But the other issue is the breakability factor. If I drop or knock over an HDPE container of raw soap batter, I have a dangerous mess on my hands. If it is a glass container, the danger factor just increased exponentially. Who wants to clean up caustic soap batter mixed with broken glass?!
 

Zing

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So when I was a noob, I was super careful to follow all the safety precautions including not using glass containers. This was during the time when I was compulsive about the temperatures of my lye solution and oil mix (now I do room temp or "warm to the touch"). I re-purposed my wife's glass candy thermometer and would just leave it in my lye solution. I am embarrassed that my brain understood not to use glass bowls -- but I used a glass thermometer! Yikes-kers. One session, I pulled out the thermometer and it shattered into a thousand pieces in my hand. I was not hurt but just incredibly gobsmacked by my own stupidity!
Yes, I'm typing all of this out loud!! Don't hate on me!!
 

lenarenee

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I seem to recall older posts on this forum from folks who worked in labs, something to the effect of their need to replace glass beakers within a certain time if they were being regularly used for strong alkaline solutions. Hopefully some of them can chime in to confirm whether that truly is the safety protocol in labs.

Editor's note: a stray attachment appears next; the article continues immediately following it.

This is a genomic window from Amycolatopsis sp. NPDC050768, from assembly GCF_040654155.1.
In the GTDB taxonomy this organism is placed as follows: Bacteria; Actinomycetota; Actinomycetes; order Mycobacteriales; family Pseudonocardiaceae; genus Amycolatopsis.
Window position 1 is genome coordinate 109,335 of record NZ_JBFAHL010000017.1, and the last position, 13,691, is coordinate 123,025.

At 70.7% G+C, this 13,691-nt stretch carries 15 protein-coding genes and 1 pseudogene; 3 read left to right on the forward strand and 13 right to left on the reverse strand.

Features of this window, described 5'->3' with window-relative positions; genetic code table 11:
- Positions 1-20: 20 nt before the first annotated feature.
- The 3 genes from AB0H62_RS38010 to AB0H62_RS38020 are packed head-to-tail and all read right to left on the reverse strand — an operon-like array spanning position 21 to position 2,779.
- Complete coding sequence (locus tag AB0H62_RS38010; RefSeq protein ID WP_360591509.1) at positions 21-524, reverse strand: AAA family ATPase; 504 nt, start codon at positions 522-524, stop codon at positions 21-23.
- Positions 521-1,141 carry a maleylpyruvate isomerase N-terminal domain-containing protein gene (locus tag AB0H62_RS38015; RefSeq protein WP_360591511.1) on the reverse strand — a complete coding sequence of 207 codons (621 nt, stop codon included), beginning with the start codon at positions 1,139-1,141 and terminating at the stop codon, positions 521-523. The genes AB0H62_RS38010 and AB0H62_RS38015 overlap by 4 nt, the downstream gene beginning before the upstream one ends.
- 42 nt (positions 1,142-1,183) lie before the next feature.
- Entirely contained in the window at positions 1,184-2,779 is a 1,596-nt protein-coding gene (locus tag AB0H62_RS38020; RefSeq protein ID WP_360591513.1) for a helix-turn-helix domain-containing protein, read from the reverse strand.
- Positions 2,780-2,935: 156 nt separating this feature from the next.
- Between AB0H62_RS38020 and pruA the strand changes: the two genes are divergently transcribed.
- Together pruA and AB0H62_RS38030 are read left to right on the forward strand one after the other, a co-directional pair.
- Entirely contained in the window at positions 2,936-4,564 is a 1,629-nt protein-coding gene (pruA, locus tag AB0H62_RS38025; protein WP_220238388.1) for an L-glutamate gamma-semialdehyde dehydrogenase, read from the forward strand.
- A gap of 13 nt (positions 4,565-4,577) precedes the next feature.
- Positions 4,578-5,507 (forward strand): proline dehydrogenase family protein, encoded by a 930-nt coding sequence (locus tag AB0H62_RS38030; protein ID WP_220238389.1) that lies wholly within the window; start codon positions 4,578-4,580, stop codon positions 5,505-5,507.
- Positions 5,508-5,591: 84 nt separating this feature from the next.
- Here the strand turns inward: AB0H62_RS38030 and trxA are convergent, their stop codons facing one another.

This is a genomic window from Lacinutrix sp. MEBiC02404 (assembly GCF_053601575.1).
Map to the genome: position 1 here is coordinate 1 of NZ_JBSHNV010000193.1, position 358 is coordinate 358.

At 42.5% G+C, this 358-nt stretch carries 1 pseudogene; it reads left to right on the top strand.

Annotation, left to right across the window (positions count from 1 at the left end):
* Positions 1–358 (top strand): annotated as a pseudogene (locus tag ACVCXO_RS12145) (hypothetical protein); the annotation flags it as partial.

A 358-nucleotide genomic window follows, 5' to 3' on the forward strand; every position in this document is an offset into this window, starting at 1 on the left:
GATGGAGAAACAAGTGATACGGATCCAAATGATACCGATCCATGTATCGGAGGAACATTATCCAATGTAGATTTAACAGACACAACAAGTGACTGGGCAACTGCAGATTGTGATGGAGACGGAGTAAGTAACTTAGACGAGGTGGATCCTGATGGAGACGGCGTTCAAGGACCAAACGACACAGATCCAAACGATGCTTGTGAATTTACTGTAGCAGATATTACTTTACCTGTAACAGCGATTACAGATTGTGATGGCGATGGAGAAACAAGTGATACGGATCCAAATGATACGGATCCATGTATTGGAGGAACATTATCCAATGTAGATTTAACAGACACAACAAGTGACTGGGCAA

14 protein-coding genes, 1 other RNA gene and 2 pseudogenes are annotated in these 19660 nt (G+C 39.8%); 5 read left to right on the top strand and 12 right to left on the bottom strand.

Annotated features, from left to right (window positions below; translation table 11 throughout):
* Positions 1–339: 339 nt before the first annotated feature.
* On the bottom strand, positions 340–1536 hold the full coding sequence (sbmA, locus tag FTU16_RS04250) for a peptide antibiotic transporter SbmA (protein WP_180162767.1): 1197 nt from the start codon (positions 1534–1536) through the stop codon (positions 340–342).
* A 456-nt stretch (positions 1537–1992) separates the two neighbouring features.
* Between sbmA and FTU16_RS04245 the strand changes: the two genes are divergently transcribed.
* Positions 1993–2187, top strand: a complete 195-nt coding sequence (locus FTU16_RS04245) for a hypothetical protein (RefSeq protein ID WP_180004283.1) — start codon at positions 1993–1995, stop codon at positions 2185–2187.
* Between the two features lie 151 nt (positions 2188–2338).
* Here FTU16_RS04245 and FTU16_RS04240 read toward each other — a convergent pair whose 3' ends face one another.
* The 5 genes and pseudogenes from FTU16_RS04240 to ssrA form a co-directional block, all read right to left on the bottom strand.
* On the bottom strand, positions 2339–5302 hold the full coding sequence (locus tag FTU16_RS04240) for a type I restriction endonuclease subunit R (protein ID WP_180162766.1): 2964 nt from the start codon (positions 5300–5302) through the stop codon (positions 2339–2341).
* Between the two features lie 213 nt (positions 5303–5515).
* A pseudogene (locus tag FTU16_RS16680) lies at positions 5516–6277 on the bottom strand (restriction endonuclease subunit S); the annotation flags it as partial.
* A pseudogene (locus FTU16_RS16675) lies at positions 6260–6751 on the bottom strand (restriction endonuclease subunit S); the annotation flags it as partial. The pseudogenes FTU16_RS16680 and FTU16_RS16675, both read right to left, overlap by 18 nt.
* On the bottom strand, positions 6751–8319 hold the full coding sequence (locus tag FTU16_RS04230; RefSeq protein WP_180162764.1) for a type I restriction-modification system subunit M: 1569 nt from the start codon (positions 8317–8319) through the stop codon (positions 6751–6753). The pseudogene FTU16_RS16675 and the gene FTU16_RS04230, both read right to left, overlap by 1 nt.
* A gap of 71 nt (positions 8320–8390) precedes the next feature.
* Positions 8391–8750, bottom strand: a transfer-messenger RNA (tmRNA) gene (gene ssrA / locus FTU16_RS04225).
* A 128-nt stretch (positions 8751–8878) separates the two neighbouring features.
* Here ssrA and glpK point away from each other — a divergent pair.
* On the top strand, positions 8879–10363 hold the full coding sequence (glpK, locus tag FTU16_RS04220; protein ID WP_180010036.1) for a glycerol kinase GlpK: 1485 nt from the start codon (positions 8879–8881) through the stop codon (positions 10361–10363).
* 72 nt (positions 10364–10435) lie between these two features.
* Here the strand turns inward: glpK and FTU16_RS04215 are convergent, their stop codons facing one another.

But the other issue is the breakability factor. If I drop or knock over an HDPE container of raw soap batter, I have a dangerous mess on my hands. If it is a glass container, the danger factor just increased exponentially. Who wants to clean up caustic soap batter mixed with broken glass?!
YES!
 

AliOop

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Awww @Zing we could never hate on you - not the inventor of the alternating wall pour! ;)

Besides, we've all "done stuff." For years, I used vinegar to clean soap spatters off my SKIN - because that was the advice from the blog that taught me to make soap. 😱

Like you have mentioned in other posts, I too had no idea that this forum or other resources existed, or that there was so much science involved. Or money. But let's not go there. 😁😅
 

MellonFriend